Jake Guentzel

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Predators are one Johansen deal away from a salary cap work of art

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If you need to kill some time, play this game: which Nashville Predators contract is the biggest steal?

If Viktor Arvidsson is as much of a difference-maker as his limited NHL reps indicate, his $4.25 million cap hit over seven years is certainly in the running. Still, there are plenty of choices.

  • The defense alone is bargain-filled, making P.K. Subban‘s $9 million cap hit easy to stomach.

Ryan Ellis‘ $2.5 million cap hit doesn’t run out until after 2018-19. Mattias Ekholm‘s less of a “well-kept secret” following Nashville’s run to the 2017 Stanley Cup Final, yet his $3.75M steal runs through 2021-22. Roman Josi can be a bit polarizing but at $4M for three more seasons, it’s not controversial to say that he’s probably at least worth the money.

  • The offensive bargains begin with the top line.

Arvidsson has the makings of a legit first-line winger, and that deal is highly likely to be regrettable … for his agent and accountant.

Filip Forsberg‘s $6M isn’t as audacious as some of those defensive steals, but it’s still pretty nice. That total also makes it easier for the Predators to try to control costs for their one remaining big consideration: Ryan Johansen, who still needs a deal as an RFA.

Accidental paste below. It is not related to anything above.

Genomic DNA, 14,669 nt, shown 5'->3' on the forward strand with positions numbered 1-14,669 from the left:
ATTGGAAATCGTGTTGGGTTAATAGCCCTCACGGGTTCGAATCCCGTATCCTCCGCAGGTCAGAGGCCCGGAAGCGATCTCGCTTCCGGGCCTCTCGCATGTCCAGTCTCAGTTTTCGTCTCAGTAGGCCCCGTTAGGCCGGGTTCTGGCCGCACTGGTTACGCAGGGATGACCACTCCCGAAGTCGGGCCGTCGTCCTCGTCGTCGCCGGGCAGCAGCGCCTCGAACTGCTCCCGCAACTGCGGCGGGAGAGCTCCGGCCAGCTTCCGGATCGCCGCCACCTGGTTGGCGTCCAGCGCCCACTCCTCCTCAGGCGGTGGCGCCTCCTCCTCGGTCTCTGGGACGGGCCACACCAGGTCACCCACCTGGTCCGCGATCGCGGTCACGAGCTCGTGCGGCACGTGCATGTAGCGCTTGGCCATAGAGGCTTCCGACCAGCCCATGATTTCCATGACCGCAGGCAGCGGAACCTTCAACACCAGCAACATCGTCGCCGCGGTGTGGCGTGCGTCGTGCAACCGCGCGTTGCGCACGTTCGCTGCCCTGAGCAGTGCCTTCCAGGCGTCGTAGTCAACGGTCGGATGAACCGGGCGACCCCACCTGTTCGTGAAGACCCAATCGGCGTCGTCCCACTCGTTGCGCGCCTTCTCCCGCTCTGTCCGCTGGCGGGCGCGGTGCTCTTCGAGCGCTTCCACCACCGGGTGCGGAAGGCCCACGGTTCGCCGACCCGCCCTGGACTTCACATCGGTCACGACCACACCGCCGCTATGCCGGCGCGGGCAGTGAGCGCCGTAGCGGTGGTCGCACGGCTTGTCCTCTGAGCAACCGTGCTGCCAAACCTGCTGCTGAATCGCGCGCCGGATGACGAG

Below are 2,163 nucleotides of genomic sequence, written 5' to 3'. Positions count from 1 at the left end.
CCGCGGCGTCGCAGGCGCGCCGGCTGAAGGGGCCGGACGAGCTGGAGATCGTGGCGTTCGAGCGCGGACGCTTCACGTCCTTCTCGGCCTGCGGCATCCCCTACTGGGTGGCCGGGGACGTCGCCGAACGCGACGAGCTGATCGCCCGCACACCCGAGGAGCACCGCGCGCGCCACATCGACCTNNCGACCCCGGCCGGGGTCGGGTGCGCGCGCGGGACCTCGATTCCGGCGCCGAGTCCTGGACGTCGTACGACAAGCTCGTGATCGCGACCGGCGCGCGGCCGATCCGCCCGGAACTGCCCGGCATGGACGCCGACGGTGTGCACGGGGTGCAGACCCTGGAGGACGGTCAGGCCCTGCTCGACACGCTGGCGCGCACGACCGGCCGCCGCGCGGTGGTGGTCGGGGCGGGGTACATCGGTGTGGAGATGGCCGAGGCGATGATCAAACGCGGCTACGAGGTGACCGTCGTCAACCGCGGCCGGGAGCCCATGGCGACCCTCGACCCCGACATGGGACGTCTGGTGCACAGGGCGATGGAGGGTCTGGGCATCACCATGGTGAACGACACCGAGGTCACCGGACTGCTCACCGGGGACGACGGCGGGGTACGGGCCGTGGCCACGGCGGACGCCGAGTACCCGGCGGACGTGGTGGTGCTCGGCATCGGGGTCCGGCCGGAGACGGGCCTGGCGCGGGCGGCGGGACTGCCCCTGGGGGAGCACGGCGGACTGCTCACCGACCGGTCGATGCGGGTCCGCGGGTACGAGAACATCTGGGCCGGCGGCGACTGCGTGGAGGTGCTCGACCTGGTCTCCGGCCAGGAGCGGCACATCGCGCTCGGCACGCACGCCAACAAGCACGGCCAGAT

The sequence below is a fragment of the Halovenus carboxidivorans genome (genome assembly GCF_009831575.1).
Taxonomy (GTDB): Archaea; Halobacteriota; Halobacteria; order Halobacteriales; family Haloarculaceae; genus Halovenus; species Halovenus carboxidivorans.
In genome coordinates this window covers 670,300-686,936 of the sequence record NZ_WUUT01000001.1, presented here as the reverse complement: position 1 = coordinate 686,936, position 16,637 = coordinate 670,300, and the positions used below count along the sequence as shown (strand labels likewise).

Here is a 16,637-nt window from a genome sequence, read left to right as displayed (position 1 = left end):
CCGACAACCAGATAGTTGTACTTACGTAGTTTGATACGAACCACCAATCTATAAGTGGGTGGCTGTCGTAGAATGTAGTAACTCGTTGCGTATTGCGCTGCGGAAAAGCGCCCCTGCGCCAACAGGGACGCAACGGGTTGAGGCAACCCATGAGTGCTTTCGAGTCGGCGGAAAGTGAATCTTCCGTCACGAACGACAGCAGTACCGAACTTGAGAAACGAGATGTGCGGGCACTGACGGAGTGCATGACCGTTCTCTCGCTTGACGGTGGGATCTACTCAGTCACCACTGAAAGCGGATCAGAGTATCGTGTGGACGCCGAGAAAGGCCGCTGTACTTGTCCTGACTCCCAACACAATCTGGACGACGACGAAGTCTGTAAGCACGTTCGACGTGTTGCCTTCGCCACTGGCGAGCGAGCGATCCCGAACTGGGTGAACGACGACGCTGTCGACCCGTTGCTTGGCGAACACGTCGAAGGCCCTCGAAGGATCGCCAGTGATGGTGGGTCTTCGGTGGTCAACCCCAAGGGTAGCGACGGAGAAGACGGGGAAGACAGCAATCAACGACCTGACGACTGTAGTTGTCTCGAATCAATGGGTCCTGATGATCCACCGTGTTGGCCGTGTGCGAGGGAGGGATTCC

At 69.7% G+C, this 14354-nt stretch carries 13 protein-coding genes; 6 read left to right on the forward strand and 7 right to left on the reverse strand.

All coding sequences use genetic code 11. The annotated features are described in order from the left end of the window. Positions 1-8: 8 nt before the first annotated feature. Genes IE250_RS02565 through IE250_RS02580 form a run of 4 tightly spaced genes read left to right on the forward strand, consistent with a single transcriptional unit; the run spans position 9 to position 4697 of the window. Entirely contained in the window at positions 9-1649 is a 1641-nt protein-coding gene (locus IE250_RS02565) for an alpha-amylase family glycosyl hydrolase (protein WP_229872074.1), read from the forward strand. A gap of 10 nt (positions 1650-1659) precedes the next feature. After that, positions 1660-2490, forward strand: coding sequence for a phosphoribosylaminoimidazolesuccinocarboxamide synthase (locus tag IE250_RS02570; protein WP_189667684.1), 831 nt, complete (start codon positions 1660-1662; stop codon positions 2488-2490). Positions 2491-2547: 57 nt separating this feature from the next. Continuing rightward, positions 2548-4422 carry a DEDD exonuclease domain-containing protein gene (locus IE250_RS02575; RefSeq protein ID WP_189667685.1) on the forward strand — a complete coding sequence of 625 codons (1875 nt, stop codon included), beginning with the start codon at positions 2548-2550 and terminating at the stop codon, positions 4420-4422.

• Calle Jarnkrok is a pretty nifty get at $2M per season, especially if he grows with a contract that runs through 2021-22.
  • Scott Hartnell took quite the homecoming discount at $1M for 2017-18.
  • As you go deeper, the Predators enjoy some nice deals on players who are under ELC’s or second contracts: Kevin Fiala ($863K), Frederick Gaudreau ($667K), Pontus Aberg ($650K) and Colton Sissons ($625K) could all be helpful contributors at low costs.

This tweet really sells the point, in case this post hasn’t: GM David Poile hasn’t been slowing down much since being named GM of the Year. And he might just be the best executive in the NHL right now.

  • It’s all pretty immaculate; even if you’re not a fan of Pekka Rinne, his $7 million cap hit expires in two seasons. By then, the Predators could very well transition to Juuse Saros, possibly echoing the Penguins with Marc-Andre Fleury and Matt Murray along the way.